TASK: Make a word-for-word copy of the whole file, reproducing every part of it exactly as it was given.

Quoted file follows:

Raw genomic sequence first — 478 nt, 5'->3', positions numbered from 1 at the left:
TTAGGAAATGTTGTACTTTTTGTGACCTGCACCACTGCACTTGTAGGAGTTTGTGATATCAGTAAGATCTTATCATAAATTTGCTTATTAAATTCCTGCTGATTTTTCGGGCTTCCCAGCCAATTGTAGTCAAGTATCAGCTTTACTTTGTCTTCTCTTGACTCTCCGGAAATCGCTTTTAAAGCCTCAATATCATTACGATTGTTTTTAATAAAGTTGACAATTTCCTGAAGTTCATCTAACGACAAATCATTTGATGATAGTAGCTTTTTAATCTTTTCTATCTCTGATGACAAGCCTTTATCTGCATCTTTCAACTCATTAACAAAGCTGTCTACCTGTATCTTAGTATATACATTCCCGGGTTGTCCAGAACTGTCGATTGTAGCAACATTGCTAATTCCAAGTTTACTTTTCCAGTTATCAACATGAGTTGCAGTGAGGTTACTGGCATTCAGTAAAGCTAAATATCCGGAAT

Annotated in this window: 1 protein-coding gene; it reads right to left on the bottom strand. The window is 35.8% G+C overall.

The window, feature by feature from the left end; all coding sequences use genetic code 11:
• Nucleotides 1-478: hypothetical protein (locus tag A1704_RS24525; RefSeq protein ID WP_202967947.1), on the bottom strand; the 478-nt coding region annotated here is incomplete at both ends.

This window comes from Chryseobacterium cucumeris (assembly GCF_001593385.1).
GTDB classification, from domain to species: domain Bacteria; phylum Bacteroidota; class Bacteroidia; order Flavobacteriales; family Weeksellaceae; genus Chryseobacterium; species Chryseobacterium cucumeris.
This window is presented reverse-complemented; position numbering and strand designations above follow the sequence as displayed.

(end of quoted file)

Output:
Raw genomic sequence first — 478 nt, 5'->3', positions numbered from 1 at the left:
TTAGGAAATGTTGTACTTTTTGTGACCTGCACCACTGCACTTGTAGGAGTTTGTGATATCAGTAAGATCTTATCATAAATTTGCTTATTAAATTCCTGCTGATTTTTCGGGCTTCCCAGCCAATTGTAGTCAAGTATCAGCTTTACTTTGTCTTCTCTTGACTCTCCGGAAATCGCTTTTAAAGCCTCAATATCATTACGATTGTTTTTAATAAAGTTGACAATTTCCTGAAGTTCATCTAACGACAAATCATTTGATGATAGTAGCTTTTTAATCTTTTCTATCTCTGATGACAAGCCTTTATCTGCATCTTTCAACTCATTAACAAAGCTGTCTACCTGTATCTTAGTATATACATTCCCGGGTTGTCCAGAACTGTCGATTGTAGCAACATTGCTAATTCCAAGTTTACTTTTCCAGTTATCAACATGAGTTGCAGTGAGGTTACTGGCATTCAGTAAAGCTAAATATCCGGAAT

Annotated in this window: 1 protein-coding gene; it reads right to left on the bottom strand. The window is 35.8% G+C overall.

The window, feature by feature from the left end; all coding sequences use genetic code 11:
• Nucleotides 1-478: hypothetical protein (locus tag A1704_RS24525; RefSeq protein ID WP_202967947.1), on the bottom strand; the 478-nt coding region annotated here is incomplete at both ends.

This window comes from Chryseobacterium cucumeris (assembly GCF_001593385.1).
GTDB classification, from domain to species: domain Bacteria; phylum Bacteroidota; class Bacteroidia; order Flavobacteriales; family Weeksellaceae; genus Chryseobacterium; species Chryseobacterium cucumeris.
This window is presented reverse-complemented; position numbering and strand designations above follow the sequence as displayed.